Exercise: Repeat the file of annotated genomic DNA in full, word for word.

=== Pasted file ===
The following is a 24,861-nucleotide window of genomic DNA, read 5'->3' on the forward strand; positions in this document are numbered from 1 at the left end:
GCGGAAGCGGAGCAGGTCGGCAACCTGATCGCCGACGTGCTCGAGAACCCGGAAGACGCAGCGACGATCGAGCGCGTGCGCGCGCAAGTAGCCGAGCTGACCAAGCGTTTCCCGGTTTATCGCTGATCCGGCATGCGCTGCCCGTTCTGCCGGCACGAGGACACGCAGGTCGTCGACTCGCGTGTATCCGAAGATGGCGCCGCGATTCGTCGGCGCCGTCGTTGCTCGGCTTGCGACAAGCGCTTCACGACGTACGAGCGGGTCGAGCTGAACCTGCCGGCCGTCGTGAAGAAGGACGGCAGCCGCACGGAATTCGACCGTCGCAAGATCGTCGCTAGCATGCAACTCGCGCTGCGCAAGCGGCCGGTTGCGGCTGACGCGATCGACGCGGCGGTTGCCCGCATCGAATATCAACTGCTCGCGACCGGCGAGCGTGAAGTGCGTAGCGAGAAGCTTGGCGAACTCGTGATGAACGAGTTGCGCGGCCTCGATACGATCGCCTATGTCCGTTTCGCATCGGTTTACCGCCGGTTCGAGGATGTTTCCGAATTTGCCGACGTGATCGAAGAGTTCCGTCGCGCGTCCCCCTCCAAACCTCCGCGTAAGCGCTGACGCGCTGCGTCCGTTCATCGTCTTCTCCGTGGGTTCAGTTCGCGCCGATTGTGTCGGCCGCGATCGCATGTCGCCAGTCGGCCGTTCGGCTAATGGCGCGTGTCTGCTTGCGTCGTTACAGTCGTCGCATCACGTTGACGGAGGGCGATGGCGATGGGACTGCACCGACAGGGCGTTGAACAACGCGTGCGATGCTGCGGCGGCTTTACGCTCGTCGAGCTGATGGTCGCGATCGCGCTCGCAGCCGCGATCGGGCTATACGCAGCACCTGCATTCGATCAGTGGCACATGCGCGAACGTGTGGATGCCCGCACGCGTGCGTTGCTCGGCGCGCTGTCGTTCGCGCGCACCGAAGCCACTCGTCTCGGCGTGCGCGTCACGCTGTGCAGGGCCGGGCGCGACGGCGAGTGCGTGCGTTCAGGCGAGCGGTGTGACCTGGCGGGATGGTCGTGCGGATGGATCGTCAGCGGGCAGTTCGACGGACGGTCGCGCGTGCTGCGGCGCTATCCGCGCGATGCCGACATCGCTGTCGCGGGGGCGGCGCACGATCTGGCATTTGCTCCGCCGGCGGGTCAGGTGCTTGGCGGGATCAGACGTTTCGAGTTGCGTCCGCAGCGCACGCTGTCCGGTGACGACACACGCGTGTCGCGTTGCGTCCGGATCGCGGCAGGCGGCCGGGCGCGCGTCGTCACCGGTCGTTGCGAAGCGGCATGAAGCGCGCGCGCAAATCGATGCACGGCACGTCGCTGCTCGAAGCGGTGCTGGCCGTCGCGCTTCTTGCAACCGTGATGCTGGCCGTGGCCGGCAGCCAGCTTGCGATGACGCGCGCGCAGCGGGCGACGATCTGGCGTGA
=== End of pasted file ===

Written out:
The following is a 24,861-nucleotide window of genomic DNA, read 5'->3' on the forward strand; positions in this document are numbered from 1 at the left end:
GCGGAAGCGGAGCAGGTCGGCAACCTGATCGCCGACGTGCTCGAGAACCCGGAAGACGCAGCGACGATCGAGCGCGTGCGCGCGCAAGTAGCCGAGCTGACCAAGCGTTTCCCGGTTTATCGCTGATCCGGCATGCGCTGCCCGTTCTGCCGGCACGAGGACACGCAGGTCGTCGACTCGCGTGTATCCGAAGATGGCGCCGCGATTCGTCGGCGCCGTCGTTGCTCGGCTTGCGACAAGCGCTTCACGACGTACGAGCGGGTCGAGCTGAACCTGCCGGCCGTCGTGAAGAAGGACGGCAGCCGCACGGAATTCGACCGTCGCAAGATCGTCGCTAGCATGCAACTCGCGCTGCGCAAGCGGCCGGTTGCGGCTGACGCGATCGACGCGGCGGTTGCCCGCATCGAATATCAACTGCTCGCGACCGGCGAGCGTGAAGTGCGTAGCGAGAAGCTTGGCGAACTCGTGATGAACGAGTTGCGCGGCCTCGATACGATCGCCTATGTCCGTTTCGCATCGGTTTACCGCCGGTTCGAGGATGTTTCCGAATTTGCCGACGTGATCGAAGAGTTCCGTCGCGCGTCCCCCTCCAAACCTCCGCGTAAGCGCTGACGCGCTGCGTCCGTTCATCGTCTTCTCCGTGGGTTCAGTTCGCGCCGATTGTGTCGGCCGCGATCGCATGTCGCCAGTCGGCCGTTCGGCTAATGGCGCGTGTCTGCTTGCGTCGTTACAGTCGTCGCATCACGTTGACGGAGGGCGATGGCGATGGGACTGCACCGACAGGGCGTTGAACAACGCGTGCGATGCTGCGGCGGCTTTACGCTCGTCGAGCTGATGGTCGCGATCGCGCTCGCAGCCGCGATCGGGCTATACGCAGCACCTGCATTCGATCAGTGGCACATGCGCGAACGTGTGGATGCCCGCACGCGTGCGTTGCTCGGCGCGCTGTCGTTCGCGCGCACCGAAGCCACTCGTCTCGGCGTGCGCGTCACGCTGTGCAGGGCCGGGCGCGACGGCGAGTGCGTGCGTTCAGGCGAGCGGTGTGACCTGGCGGGATGGTCGTGCGGATGGATCGTCAGCGGGCAGTTCGACGGACGGTCGCGCGTGCTGCGGCGCTATCCGCGCGATGCCGACATCGCTGTCGCGGGGGCGGCGCACGATCTGGCATTTGCTCCGCCGGCGGGTCAGGTGCTTGGCGGGATCAGACGTTTCGAGTTGCGTCCGCAGCGCACGCTGTCCGGTGACGACACACGCGTGTCGCGTTGCGTCCGGATCGCGGCAGGCGGCCGGGCGCGCGTCGTCACCGGTCGTTGCGAAGCGGCATGAAGCGCGCGCGCAAATCGATGCACGGCACGTCGCTGCTCGAAGCGGTGCTGGCCGTCGCGCTTCTTGCAACCGTGATGCTGGCCGTGGCCGGCAGCCAGCTTGCGATGACGCGCGCGCAGCGGGCGACGATCTGGCGTGA